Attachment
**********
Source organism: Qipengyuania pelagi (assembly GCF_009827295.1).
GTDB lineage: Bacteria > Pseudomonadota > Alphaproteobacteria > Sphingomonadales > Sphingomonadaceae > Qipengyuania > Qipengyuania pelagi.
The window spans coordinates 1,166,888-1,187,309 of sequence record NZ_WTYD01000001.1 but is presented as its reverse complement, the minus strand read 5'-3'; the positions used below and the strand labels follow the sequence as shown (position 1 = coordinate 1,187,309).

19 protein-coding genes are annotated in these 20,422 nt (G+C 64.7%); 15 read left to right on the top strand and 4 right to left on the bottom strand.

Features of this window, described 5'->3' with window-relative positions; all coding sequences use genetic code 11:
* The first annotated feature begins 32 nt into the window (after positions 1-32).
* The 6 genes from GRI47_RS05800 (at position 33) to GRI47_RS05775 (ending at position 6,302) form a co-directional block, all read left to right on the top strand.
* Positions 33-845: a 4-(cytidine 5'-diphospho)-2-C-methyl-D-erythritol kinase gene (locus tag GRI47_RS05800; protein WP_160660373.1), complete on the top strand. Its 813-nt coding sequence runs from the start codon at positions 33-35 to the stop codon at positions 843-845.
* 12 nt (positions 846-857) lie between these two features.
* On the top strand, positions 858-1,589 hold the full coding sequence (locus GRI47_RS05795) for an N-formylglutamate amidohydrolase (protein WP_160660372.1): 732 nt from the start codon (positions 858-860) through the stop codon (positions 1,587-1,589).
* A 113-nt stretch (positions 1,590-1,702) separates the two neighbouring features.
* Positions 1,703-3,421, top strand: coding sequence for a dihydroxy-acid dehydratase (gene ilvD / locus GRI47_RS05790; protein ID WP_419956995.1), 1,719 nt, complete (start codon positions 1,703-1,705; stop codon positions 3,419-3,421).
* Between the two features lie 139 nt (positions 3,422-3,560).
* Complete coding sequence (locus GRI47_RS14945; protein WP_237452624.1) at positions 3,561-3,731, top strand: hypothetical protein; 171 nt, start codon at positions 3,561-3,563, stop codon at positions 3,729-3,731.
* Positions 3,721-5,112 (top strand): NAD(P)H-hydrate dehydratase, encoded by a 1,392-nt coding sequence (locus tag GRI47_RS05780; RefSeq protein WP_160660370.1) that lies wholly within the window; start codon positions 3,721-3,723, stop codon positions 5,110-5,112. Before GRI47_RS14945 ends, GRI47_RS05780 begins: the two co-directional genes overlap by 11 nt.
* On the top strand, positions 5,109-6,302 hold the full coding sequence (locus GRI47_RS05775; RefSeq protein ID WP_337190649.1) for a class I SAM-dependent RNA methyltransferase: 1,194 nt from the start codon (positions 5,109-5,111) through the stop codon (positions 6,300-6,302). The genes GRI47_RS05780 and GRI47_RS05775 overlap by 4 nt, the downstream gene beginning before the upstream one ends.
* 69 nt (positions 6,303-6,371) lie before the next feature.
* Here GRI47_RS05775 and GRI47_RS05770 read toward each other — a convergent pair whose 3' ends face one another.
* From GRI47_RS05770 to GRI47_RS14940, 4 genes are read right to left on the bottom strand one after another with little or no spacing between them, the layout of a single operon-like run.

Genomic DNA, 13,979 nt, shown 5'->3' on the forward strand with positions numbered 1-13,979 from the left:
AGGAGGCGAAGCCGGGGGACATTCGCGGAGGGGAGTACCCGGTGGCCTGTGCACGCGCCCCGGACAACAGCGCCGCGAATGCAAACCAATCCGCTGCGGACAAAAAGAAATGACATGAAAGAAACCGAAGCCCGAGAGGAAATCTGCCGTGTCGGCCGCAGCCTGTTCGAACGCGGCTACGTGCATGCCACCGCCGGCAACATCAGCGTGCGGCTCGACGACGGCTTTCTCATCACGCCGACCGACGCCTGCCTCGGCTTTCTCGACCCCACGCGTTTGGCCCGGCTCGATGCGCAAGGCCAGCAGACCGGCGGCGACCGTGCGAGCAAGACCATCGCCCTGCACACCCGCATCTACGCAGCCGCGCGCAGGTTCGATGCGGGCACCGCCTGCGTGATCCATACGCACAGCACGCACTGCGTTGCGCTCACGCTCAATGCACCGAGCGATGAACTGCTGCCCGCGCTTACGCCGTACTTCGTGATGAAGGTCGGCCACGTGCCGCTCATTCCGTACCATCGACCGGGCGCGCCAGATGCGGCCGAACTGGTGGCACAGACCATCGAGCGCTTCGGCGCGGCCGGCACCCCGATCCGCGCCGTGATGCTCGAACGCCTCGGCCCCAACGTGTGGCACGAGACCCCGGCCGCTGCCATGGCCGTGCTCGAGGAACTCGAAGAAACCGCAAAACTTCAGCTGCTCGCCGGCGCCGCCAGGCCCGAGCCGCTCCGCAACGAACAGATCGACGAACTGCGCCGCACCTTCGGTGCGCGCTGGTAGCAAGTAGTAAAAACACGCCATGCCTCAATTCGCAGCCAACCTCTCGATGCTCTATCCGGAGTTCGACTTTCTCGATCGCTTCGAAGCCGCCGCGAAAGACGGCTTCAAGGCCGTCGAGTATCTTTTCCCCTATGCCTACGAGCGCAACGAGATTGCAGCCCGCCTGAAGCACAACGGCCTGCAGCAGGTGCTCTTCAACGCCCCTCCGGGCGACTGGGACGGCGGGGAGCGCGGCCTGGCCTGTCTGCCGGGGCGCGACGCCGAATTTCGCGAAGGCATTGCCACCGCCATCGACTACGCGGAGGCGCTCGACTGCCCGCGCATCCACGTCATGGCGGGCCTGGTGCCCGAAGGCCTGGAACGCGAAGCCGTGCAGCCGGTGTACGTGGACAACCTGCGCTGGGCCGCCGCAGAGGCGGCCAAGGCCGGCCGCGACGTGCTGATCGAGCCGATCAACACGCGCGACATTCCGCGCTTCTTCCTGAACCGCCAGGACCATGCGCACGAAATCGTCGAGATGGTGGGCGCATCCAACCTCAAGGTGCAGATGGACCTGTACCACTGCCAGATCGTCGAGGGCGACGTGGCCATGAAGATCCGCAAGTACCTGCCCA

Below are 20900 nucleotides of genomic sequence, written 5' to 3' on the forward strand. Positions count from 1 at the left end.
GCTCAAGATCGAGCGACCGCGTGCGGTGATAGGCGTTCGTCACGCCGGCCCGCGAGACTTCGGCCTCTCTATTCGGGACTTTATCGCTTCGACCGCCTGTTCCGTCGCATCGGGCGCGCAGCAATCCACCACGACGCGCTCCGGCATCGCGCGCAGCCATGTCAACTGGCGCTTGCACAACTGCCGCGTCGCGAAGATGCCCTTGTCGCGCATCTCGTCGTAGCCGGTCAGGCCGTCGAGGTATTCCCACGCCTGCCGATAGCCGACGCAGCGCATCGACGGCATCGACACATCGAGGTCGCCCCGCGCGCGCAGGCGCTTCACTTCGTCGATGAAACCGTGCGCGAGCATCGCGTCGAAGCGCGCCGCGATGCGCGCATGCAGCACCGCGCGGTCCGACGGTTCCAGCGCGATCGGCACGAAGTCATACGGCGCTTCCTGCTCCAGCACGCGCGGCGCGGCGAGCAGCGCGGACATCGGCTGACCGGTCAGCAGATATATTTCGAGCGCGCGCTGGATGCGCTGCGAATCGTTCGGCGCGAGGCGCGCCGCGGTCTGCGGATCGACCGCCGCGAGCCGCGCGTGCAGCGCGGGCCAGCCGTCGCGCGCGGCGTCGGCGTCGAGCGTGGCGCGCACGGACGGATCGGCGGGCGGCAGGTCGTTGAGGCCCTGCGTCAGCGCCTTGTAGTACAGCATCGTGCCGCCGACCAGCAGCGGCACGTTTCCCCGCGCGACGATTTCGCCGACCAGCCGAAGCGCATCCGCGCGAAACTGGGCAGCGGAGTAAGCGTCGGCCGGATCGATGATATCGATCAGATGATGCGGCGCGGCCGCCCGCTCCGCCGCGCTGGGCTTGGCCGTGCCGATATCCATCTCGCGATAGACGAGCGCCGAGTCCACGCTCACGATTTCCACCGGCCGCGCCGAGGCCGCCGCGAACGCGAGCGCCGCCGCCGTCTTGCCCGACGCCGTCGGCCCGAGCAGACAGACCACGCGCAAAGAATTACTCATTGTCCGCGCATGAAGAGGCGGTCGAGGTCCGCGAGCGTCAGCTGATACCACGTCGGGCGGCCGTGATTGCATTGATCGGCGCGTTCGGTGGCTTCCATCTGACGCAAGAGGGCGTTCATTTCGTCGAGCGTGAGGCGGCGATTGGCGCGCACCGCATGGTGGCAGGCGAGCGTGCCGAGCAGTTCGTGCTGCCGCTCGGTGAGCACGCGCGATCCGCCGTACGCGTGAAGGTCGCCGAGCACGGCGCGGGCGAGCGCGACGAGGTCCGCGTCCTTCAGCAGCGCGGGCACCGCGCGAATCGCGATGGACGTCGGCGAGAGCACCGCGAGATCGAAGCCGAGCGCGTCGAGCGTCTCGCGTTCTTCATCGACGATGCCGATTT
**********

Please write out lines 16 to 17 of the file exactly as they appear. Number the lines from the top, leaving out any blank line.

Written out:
* On the top strand, positions 5,109-6,302 hold the full coding sequence (locus GRI47_RS05775; RefSeq protein ID WP_337190649.1) for a class I SAM-dependent RNA methyltransferase: 1,194 nt from the start codon (positions 5,109-5,111) through the stop codon (positions 6,300-6,302). The genes GRI47_RS05780 and GRI47_RS05775 overlap by 4 nt, the downstream gene beginning before the upstream one ends.
* 69 nt (positions 6,303-6,371) lie before the next feature.